Exhibitors & Products
Events & Speakers

Walker points to the successful collaboration with Google DeepMind, where clear areas of responsibility were defined: Google DeepMind focused on AI, while Shadow Robot developed the hardware. This collaboration allowed both companies to play to their strengths while avoiding the challenges of the other. One of the biggest challenges in robotics is grasping and interacting with objects. Despite advances in artificial intelligence, many systems are still unable to perform complex real-world tasks. Walker explains that her new robotic hand is designed to survive collisions and thus better manipulate objects. This is a significant advance, as traditional robots typically avoid such collisions. The hand is equipped with numerous sensors that provide deep insight into the environment and how the robot is working. This data is used to improve the robot's control. 155 sensors are integrated into each finger, allowing for high precision and flexibility.

Walker explains that the new hand is significantly improved in terms of sensors and mechanics. It has a modular design so that fingers can be replaced without changing the entire system. The hand can typically lift one to two kilograms and exert eight newtons of force at the fingertips. The use of high-quality electric motors from Switzerland contributes to reliability, the developer assures. Interestingly, the hand uses two different tactile sensor technologies: Hall effect sensors and a stereo camera system. The Hall-effect sensors are located on the middle and proximal phalanges of the fingers and measure contact, deformation, and force. The stereo camera system is attached to the fingertips and captures the movement of markers on a soft surface inside the finger. This technology is so sensitive that even the slightest touch is detected. The data collected is used in real time to improve the control of the robots. Walker explains that this is done through machine learning and AI algorithms based on the data provided by the sensors. These algorithms then generate control commands for the robot, enabling precise and adaptive control. The robotic hand is currently being manufactured in Spain, and Walker points out that the hand can be integrated into ROS-1 via a simple API. This makes it easier to adapt and use in different systems. A move to ROS-2 is also planned for the future.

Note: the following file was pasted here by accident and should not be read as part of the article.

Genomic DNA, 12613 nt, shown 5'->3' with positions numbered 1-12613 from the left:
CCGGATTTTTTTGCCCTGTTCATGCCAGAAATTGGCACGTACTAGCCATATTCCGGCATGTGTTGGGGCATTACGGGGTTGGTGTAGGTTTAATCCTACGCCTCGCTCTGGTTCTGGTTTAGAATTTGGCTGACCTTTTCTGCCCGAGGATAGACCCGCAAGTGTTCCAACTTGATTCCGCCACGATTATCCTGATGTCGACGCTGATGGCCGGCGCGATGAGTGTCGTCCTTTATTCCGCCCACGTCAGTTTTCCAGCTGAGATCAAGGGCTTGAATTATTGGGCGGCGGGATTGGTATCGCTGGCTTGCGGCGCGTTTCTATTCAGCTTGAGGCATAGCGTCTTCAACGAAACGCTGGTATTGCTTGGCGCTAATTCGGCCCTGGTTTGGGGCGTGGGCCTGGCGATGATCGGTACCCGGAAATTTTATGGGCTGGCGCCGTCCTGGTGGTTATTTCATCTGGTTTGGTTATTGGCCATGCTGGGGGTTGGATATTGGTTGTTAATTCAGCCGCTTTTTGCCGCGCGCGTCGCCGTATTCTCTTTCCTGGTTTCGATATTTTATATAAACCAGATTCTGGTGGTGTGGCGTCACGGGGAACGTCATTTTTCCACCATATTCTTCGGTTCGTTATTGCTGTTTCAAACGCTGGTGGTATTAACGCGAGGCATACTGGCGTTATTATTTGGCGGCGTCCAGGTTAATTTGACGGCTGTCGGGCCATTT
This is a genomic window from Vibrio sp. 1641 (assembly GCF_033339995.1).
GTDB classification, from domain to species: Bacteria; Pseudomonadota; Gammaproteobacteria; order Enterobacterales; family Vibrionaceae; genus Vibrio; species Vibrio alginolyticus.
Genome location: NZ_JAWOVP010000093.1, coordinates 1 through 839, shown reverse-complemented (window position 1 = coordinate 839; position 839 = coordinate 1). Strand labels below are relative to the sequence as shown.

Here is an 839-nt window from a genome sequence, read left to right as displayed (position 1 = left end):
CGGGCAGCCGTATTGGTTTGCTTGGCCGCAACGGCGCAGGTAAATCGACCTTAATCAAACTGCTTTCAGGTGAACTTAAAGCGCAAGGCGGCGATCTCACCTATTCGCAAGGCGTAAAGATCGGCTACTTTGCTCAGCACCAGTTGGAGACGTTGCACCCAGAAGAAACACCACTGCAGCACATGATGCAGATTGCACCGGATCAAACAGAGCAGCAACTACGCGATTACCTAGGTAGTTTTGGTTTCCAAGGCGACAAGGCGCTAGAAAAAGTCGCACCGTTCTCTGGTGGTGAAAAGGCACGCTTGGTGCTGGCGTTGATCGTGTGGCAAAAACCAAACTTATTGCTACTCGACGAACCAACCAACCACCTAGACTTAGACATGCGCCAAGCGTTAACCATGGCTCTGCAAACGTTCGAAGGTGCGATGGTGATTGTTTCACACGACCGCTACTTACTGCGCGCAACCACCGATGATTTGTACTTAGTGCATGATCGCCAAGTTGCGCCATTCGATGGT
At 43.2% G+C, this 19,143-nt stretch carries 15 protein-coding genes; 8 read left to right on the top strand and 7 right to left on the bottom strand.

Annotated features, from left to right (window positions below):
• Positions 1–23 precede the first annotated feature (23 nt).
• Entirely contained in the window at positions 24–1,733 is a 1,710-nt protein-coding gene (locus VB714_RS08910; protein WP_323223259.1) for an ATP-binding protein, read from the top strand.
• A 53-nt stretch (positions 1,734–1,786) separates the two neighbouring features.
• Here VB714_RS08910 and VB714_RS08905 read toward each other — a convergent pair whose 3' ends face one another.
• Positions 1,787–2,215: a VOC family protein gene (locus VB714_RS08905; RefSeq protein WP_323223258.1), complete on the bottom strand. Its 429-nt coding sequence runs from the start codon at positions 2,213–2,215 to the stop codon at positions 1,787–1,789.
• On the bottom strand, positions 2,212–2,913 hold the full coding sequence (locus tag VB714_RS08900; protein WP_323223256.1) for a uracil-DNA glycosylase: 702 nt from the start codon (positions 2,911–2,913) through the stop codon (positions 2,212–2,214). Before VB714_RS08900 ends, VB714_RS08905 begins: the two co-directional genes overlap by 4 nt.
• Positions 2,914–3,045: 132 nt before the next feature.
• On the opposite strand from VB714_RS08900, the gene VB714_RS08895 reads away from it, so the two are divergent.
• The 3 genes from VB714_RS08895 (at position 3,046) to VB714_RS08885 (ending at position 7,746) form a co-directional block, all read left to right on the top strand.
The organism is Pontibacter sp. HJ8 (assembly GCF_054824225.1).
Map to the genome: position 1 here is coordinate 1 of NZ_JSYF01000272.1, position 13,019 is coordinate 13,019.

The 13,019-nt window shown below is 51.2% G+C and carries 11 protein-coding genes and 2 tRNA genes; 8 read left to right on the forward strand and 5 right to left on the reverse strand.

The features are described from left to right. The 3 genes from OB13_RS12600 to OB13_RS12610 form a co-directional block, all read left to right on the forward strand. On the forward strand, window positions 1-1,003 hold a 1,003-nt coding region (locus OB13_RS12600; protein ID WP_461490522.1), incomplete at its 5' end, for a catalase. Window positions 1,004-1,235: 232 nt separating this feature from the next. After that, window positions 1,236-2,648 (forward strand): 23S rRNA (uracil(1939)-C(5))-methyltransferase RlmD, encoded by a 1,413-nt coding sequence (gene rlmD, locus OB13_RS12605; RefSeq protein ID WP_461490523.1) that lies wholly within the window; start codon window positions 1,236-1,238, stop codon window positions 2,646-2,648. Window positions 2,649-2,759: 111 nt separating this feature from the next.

Walker and his team are now looking to scale up and target new industries. The hand is easily adaptable, Walker assures us.